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What Goals, What Plans?

IFLA has published its Medium–Term Programme 1992–1997 (The Hague: International Federation of Library Associations and Institutions, 1992; 81 p.). The MTP is “the means by which IFLA’s Long–Term Policy is realized” (p. 3). The Long–Term Policy is summarized as “promotion of the cultural, educational, and social role of libraries in society; improvement of access to and availability of information; enhancement of the library profession; influencing the development and application of information technology and telecommunications” (pp.5–6).

Coming from IFLA’s various professional groups, edited and compiled by the IFLA Professional Board, the MTP stands as the grandest statement by the universal library profession of its aims and plans for the next five years. This is the fourth MTP; the first covered the years 1976–1981. The third MTP, for the years 1986–1991, is on my desk along with the new one. I am going to comment on the old goals and the new goals, in the sections that directly concern the Third World.

There are three Sections in the Division of Regional Activities, each of them responsible for one group of goals in the MTP. The Africa Section announced eight goals for 1986–1991, most of them specifically focused on the organization of certain training seminars. Two pilot projects were proposed: one for the establishment of a model library and multimedia center, the other for the creation of a an expert database. There was also a plan to establish a model program “as a basis for training of African librarians.” Of those three goals, the only one I have information about is the expert database, which we are in fact maintaining at Rosary College (see TWL 1–2 and 2–1). Another goal in the 1986–1991 MTP was to “encourage the production of library science textbooks which will meet the specific requirements of African libraries” and the last goal was to “study guidelines for the development of a programme of school and children's libraries.”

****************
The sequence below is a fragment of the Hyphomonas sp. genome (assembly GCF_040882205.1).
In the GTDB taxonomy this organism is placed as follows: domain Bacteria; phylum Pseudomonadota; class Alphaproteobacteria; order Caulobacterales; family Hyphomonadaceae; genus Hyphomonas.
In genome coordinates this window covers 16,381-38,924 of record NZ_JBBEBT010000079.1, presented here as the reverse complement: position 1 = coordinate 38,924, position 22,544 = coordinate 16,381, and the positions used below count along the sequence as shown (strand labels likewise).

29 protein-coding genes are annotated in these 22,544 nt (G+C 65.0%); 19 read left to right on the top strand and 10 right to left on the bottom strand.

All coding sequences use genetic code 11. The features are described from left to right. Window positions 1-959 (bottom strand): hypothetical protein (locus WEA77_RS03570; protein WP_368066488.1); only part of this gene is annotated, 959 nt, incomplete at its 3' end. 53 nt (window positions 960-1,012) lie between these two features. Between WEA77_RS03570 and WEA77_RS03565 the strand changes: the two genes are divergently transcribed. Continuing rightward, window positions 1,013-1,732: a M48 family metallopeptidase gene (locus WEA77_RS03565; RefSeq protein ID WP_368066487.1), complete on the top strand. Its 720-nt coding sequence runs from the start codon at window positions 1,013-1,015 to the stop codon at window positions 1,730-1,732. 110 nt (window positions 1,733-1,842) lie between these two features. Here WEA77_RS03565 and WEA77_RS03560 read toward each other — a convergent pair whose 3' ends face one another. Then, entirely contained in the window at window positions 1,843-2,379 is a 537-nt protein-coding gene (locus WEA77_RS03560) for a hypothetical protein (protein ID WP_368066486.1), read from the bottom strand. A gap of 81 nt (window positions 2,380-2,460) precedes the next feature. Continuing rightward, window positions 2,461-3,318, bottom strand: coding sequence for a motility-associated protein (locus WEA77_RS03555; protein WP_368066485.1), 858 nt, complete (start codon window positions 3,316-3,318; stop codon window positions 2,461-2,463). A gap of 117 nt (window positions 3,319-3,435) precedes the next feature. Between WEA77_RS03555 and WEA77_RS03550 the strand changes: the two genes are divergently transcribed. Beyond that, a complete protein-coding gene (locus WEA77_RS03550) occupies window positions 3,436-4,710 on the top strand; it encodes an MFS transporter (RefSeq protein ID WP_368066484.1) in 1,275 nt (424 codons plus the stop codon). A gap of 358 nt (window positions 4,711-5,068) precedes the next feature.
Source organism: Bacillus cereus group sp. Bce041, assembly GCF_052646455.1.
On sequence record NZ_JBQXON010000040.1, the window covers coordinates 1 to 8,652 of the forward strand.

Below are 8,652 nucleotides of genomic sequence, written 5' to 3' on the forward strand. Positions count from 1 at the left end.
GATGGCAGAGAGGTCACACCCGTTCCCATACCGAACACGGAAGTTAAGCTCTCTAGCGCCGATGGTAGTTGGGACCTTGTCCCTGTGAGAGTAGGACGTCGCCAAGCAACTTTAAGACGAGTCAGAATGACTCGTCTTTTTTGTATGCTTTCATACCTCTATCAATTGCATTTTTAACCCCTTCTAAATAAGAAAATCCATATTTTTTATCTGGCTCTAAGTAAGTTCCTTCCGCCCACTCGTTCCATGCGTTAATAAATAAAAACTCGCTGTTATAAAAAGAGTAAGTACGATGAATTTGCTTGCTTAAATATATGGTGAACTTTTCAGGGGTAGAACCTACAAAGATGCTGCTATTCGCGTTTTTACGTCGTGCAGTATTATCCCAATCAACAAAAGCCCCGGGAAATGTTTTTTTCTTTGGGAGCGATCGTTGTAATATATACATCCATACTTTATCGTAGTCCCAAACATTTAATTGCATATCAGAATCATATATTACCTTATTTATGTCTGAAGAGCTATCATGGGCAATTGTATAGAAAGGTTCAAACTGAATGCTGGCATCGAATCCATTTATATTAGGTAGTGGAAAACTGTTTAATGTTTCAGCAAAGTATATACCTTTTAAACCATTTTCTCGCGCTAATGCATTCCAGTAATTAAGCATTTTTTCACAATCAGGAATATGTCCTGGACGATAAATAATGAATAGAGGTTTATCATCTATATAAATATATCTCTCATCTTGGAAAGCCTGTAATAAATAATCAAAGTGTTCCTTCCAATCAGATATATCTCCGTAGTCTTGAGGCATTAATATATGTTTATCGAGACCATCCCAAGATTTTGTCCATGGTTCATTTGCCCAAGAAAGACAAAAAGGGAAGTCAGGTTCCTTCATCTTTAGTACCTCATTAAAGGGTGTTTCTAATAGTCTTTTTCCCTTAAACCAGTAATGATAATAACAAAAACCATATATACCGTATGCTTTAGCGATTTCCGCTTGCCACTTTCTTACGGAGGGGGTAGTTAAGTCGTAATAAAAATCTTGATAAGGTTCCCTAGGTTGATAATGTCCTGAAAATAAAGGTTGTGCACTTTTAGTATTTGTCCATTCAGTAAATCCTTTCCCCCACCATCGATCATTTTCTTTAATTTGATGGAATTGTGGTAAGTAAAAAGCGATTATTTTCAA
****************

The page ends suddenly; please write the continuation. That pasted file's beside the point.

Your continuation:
Of course it is of interest to know what was actually accomplished toward the fulfillment of those goals, and if any reader wishes to advise me of such activities I will be pleased to share the information. But I am also interested to see how the old goals fared in the new statement, the MTP for 1992–1997. I would have expected to see the same themes repeated — and some of them are. Two of the seven MTP goals relate to encouragement of multimedia centers and school/children’s libraries. However, “encouragement” is less clear than the earlier plan for pilot projects and guidelines. It seems that the Section has retrenched here. The goal of a model training programme has given way to a new one: “Promote continuing education programmes for library workers” quite a different perspective on educational aims. The expert database is represented by a goal to “facilitate the provision of consultancy and training assistance to libraries adopting the new information technology” — a narrower perspective than the previous goal presented.

No more is said about textbooks, although they have not been produced, to the best of my knowledge. There is a new goal to “promote the adoption of national library and information policies in the region,” one to “lay the foundation for library cooperation” and one to “facilitate research and publication.” All in all, there is a move away from aims that can be measured in some way — a model program is either established or not, a guideline is either written or not — toward wider concepts that defy appraisal.

It is much the same story with the old and new goals of the Asia and Oceania Section, and of the Latin American and Caribbean Section. Plans with relatively specific content have been replaced by highly generalized concepts. In Asia and Oceania there is a touch of specificity, in the intention to carry out “necessary surveys and studies” for example — but in fact that proposal remains at the formative stage: what is necessary? Two studies or twenty? In Latin America the aims are for increased library cooperation and exchange and better communication, and more IFLA participation — laudable goals, certainly, but also lacking in detail.